4. 4.

    Running a single HEPA PRAC in one room did not provide air cleaning in other rooms in the house.

  5. 5.

    Air cleaning can be achieved as long as the WHCADR is greater than the whole house air exchange rate (mean residential air exchange rate in the United States is 0.71 air changes per hour [26]). All three of the studied higher efficiency HVAC WHF air filters/cleaners achieved this, as did running HEPA PRAC in five rooms simultaneously.

  6. 6.

    Five HEPA units running in separate rooms in the house had a WHCADR of only 58% of the theoretical CADR of the individual units. This may be due to the inability of the room units to draw air from other spaces outside the room in which they were positioned.

The same investigators, in a study by Myatt et al. [27], applied a multizone indoor air quality model developed by the National Institute of Standards and Technology to estimate indoor concentrations of indoor triggers associated with asthma. Using two test houses representing typical one-story and two-story detached homes (>60% of US housing stock), they modeled five different ventilation and filtration configurations:

  1. 1.

    1-in MERV 2 HVAC filter.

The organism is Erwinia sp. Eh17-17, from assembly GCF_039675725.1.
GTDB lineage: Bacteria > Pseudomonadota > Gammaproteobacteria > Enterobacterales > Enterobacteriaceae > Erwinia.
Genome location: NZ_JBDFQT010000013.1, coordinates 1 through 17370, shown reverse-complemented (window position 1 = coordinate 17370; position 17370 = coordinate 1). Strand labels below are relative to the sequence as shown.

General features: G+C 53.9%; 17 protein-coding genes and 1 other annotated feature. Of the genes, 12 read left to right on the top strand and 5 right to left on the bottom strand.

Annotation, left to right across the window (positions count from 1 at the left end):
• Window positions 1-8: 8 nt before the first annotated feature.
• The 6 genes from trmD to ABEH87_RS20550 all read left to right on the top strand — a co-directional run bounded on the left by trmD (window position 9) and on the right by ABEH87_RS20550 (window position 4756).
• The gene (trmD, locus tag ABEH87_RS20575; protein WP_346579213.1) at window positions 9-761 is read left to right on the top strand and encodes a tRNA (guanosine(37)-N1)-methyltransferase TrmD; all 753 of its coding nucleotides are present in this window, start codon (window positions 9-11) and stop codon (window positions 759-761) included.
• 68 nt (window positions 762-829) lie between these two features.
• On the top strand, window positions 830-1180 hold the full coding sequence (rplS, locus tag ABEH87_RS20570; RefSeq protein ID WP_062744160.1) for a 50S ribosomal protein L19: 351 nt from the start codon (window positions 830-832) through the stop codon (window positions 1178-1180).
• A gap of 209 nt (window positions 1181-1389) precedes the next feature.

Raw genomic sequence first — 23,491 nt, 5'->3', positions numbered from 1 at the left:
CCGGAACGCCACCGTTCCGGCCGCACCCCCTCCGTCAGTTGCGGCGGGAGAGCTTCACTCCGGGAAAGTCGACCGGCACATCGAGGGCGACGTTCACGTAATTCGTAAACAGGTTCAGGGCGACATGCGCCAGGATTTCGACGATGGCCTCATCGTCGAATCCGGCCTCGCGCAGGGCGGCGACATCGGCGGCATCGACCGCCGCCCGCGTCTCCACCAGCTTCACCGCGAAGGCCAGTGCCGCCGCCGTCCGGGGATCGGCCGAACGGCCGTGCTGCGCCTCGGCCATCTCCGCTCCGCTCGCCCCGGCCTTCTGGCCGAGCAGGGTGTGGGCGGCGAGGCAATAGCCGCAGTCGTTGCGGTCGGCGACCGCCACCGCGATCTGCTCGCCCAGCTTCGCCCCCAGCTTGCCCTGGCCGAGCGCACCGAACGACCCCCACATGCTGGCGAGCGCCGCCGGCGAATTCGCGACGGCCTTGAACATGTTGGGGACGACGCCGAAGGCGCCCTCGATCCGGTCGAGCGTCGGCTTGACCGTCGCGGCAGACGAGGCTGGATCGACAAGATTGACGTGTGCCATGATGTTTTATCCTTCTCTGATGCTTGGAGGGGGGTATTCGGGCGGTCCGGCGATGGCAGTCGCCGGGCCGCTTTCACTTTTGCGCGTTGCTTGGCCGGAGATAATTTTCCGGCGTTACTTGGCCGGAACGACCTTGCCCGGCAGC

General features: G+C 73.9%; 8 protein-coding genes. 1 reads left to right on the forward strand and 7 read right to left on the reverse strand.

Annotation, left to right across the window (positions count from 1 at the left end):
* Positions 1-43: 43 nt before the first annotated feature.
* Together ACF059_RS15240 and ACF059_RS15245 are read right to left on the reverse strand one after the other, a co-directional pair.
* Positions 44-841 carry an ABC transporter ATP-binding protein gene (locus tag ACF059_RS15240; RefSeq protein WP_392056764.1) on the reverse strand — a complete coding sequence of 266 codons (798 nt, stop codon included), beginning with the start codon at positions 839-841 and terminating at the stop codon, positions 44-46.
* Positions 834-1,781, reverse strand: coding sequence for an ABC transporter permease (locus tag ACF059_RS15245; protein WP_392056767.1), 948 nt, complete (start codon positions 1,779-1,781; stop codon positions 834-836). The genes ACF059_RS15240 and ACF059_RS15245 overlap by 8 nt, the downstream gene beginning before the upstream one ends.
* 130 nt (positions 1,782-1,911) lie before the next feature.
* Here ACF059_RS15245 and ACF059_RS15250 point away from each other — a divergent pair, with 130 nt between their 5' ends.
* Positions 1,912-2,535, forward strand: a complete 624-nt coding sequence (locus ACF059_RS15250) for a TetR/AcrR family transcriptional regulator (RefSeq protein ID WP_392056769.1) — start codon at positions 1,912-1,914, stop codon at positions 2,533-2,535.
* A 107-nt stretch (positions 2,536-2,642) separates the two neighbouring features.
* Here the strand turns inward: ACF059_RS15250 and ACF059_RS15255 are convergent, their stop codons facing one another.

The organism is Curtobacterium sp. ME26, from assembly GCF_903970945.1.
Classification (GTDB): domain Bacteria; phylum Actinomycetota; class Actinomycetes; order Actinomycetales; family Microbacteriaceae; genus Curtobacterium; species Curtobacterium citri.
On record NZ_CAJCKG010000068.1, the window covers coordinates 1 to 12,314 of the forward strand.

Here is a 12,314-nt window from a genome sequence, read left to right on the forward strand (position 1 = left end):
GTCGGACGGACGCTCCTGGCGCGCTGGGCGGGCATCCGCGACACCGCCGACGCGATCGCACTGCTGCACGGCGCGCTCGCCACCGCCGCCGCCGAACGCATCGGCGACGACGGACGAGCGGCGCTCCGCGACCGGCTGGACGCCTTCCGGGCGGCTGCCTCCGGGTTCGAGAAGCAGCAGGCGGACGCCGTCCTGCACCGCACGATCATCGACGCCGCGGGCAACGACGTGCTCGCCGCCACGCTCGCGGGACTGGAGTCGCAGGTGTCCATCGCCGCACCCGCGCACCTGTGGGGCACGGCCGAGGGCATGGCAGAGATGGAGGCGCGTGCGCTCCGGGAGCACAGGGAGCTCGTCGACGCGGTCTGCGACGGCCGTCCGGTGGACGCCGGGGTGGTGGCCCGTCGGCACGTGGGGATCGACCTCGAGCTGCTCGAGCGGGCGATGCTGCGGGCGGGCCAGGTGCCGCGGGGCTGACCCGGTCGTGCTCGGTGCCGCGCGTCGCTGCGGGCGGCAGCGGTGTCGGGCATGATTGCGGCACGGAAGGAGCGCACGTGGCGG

2. 2.

    5-in media MERV 8 HVAC filter.

  3. 3.

    1-in MERV 2 HVAC filter with one HEPA PRAC in a bedroom.

  4. 4.

    1-in MERV 2 HVAC filter with HEPA PRAC in the bedroom and living/family room.

  5. 5.

    A high-efficiency electrostatic air cleaner installed on the HVAC system.

The MERV 8 furnace filter and the air cleaner performed better unless the HEPA room air cleaner was used in the same room as the source (eg, running it in the room with cat exposure). The investigators concluded that although the use of a portable air cleaner will “provide exposure benefits in the room it is located, concentrations of common asthma triggers throughout the residence, and corresponding personal exposures, are not likely to be mitigated” and that the “modeling analysis indicate that high efficiency in-duct air cleaning systems would yield a more substantial reduction in personal exposure than the portable air cleaners used in intervention studies published to date.”